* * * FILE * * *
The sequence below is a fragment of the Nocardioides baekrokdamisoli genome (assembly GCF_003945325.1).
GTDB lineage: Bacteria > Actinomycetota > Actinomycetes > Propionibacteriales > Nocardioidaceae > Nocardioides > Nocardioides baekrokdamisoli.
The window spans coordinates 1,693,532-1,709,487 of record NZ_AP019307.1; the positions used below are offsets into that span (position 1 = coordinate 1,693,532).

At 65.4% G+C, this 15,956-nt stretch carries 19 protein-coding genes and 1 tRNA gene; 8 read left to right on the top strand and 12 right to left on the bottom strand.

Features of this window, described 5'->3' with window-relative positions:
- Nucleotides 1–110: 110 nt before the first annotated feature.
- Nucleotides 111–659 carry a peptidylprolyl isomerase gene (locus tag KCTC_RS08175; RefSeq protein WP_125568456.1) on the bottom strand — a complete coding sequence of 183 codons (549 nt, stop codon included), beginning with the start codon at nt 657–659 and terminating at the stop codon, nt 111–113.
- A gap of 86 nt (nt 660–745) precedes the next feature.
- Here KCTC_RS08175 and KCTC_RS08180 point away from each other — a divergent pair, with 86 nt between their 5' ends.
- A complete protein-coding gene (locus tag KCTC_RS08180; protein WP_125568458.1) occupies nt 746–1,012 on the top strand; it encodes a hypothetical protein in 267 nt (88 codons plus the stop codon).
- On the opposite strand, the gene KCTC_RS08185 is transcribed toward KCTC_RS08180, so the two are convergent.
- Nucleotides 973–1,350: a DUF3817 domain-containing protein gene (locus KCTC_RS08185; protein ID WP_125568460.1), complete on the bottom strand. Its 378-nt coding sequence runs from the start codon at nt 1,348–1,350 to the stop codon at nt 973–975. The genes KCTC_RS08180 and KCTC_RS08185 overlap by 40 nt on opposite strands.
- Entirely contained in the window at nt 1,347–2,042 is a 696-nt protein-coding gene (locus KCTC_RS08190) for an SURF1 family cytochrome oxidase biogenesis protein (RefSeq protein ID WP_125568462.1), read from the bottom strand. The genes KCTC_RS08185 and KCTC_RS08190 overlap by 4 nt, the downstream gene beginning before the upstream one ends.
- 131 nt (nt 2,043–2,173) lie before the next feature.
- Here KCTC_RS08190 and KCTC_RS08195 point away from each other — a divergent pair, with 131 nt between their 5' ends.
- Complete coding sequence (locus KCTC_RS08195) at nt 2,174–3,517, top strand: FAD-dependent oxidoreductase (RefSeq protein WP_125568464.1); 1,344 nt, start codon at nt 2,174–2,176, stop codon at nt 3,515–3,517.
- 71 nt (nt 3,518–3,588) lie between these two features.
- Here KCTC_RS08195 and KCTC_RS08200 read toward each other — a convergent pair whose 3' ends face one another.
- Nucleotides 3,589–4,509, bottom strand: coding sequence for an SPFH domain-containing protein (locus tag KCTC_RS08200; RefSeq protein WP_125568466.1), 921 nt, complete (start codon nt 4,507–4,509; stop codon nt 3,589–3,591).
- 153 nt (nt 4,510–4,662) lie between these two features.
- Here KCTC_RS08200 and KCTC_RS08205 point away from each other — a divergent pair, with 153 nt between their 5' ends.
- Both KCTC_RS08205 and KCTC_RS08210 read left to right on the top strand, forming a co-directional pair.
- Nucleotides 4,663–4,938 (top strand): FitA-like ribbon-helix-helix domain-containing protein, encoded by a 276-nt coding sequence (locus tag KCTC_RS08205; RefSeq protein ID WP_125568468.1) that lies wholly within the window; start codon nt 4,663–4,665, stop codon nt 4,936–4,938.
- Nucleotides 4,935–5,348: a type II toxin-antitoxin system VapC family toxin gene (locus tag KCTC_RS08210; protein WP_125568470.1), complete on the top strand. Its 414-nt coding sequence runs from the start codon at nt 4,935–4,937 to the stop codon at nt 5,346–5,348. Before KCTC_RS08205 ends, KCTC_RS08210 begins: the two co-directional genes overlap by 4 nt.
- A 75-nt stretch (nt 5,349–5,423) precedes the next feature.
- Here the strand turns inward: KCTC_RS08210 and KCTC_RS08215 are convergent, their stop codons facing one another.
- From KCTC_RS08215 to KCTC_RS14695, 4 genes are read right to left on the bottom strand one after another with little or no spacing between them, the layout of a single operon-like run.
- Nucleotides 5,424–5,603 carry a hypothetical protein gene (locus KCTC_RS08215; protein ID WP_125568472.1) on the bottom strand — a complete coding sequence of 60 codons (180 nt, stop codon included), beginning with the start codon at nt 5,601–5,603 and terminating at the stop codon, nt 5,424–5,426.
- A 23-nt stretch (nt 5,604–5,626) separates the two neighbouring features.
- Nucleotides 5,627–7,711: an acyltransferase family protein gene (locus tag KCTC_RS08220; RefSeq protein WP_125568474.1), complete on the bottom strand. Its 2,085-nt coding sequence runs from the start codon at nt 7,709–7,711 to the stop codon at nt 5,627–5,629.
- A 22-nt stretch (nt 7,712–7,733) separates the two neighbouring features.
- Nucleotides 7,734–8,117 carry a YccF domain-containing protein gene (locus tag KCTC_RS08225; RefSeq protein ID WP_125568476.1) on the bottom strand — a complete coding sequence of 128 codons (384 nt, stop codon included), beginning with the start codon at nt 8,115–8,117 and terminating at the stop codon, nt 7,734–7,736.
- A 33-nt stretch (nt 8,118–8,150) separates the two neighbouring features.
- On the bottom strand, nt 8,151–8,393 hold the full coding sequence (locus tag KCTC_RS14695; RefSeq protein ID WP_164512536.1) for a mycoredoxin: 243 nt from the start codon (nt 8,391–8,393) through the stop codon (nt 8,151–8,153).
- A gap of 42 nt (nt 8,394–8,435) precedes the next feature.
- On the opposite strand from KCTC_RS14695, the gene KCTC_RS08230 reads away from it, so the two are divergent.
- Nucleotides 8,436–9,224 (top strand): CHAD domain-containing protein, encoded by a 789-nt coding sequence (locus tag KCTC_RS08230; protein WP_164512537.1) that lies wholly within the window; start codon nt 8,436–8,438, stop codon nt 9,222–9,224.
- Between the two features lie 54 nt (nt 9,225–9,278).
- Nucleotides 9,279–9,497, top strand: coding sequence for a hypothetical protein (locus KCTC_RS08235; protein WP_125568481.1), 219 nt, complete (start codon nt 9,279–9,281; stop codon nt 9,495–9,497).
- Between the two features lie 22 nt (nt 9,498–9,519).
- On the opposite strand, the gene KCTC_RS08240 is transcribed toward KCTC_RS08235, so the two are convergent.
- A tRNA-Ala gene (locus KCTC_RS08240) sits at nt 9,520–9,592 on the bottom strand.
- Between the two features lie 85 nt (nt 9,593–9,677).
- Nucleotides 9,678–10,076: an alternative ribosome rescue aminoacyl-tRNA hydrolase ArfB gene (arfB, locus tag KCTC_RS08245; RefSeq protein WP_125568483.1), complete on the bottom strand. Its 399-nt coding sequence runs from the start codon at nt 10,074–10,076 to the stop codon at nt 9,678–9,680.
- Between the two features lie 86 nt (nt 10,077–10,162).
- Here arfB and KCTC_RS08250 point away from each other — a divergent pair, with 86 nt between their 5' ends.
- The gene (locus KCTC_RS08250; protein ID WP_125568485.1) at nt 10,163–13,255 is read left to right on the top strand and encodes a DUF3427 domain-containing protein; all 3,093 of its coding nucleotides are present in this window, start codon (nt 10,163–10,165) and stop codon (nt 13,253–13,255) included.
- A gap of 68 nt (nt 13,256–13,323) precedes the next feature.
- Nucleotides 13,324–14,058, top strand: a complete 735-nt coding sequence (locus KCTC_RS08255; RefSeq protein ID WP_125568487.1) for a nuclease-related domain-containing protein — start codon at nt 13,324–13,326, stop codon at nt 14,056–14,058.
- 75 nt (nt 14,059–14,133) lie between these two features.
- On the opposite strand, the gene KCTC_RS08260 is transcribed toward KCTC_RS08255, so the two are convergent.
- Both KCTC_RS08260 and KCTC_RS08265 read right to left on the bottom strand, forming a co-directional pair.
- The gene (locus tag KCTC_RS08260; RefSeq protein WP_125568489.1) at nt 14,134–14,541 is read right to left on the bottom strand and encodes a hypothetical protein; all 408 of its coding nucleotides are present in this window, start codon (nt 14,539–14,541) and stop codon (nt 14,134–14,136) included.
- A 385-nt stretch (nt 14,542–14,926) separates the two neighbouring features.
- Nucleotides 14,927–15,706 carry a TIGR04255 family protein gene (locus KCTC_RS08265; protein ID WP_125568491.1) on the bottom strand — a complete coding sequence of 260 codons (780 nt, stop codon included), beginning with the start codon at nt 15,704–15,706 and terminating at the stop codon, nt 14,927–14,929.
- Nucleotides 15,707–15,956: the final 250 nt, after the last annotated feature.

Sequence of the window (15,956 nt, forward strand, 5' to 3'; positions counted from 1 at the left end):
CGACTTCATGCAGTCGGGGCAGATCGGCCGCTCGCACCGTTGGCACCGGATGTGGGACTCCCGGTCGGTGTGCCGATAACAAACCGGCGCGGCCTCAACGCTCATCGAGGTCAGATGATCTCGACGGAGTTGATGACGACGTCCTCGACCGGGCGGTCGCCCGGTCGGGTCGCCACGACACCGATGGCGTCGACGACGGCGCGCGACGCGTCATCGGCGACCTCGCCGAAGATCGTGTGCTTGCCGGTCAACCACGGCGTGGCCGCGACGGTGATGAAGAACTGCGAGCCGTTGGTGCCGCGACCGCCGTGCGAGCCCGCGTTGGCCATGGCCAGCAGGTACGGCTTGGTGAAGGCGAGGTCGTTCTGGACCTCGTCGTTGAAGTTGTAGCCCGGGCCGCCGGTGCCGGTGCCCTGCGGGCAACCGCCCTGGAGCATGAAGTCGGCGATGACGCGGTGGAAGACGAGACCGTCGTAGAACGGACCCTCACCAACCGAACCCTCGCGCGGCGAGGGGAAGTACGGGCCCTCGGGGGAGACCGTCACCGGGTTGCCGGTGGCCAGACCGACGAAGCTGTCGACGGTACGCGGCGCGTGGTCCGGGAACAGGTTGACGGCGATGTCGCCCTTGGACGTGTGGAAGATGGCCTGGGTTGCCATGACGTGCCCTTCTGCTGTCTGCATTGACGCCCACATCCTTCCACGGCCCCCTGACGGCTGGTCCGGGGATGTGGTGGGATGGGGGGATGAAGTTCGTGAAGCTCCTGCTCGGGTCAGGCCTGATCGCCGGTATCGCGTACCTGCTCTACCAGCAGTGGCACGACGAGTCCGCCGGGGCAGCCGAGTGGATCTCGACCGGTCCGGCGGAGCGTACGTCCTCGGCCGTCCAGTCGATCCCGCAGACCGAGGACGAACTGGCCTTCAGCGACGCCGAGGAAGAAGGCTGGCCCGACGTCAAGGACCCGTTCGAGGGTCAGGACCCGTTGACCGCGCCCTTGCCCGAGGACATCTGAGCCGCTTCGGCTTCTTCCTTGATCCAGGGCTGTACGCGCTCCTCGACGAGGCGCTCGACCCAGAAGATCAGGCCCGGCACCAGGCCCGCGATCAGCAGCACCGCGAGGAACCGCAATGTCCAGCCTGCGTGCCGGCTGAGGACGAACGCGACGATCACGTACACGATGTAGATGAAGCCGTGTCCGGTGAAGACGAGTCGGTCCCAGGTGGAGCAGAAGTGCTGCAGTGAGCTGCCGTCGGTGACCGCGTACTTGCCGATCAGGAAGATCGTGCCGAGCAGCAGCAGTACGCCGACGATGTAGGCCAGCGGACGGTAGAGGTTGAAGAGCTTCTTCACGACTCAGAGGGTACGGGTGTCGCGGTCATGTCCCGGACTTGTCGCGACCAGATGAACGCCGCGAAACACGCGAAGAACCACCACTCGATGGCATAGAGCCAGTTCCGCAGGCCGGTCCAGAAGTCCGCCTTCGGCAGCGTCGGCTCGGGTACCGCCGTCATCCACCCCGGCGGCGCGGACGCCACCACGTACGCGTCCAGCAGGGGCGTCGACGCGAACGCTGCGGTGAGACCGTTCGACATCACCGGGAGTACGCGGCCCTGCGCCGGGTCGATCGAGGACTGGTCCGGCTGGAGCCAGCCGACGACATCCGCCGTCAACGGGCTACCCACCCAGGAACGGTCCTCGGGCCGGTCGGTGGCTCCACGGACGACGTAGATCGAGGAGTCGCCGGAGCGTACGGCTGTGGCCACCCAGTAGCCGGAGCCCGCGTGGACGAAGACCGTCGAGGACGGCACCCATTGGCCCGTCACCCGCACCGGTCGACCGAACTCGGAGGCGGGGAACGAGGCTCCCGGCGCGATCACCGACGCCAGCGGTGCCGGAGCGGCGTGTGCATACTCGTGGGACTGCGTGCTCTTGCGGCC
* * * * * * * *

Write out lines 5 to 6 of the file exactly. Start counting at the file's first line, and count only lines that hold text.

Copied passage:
Features of this window, described 5'->3' with window-relative positions:
- Nucleotides 1–110: 110 nt before the first annotated feature.